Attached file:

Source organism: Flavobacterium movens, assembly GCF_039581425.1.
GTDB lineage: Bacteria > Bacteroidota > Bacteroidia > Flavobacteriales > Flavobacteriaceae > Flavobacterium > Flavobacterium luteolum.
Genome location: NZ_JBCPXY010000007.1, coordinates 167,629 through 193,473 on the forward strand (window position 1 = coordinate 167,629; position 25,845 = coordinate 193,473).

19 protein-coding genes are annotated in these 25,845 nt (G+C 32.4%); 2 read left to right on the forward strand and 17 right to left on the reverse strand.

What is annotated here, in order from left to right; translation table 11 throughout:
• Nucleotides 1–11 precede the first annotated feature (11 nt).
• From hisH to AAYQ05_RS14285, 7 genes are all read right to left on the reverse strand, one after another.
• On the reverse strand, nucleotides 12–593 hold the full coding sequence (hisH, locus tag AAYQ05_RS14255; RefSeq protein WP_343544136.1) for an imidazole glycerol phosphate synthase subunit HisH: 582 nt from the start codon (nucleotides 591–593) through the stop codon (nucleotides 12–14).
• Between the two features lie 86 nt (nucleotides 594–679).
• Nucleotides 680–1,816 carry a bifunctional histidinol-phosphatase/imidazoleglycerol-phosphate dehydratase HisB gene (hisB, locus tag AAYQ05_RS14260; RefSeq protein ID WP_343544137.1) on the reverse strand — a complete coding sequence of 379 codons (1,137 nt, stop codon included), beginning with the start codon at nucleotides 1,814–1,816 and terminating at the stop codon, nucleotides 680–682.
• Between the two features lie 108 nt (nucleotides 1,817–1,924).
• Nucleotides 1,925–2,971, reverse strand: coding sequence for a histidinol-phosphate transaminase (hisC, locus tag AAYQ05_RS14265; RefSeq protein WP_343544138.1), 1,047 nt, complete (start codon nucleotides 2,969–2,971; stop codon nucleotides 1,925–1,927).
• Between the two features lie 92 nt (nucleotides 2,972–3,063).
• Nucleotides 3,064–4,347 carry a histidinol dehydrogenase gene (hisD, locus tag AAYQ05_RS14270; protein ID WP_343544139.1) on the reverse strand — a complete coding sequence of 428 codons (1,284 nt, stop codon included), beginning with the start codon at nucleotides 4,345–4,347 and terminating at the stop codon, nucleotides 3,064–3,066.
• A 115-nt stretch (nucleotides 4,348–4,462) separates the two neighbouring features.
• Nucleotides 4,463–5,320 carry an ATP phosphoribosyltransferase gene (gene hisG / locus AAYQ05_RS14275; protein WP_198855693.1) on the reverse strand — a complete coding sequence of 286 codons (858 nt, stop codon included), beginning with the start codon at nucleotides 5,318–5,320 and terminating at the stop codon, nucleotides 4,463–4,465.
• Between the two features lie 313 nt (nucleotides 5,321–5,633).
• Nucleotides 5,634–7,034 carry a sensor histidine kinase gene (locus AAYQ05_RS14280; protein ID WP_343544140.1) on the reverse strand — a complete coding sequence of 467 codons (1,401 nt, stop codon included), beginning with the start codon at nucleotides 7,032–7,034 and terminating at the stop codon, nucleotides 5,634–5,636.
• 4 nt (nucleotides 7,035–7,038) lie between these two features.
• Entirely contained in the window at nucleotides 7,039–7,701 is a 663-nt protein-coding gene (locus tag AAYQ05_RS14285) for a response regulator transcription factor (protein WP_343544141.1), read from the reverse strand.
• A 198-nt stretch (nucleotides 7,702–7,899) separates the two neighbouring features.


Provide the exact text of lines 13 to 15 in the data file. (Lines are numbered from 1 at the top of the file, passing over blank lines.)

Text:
• Between the two features lie 92 nt (nucleotides 2,972–3,063).
• Nucleotides 3,064–4,347 carry a histidinol dehydrogenase gene (hisD, locus tag AAYQ05_RS14270; protein ID WP_343544139.1) on the reverse strand — a complete coding sequence of 428 codons (1,284 nt, stop codon included), beginning with the start codon at nucleotides 4,345–4,347 and terminating at the stop codon, nucleotides 3,064–3,066.
• A 115-nt stretch (nucleotides 4,348–4,462) separates the two neighbouring features.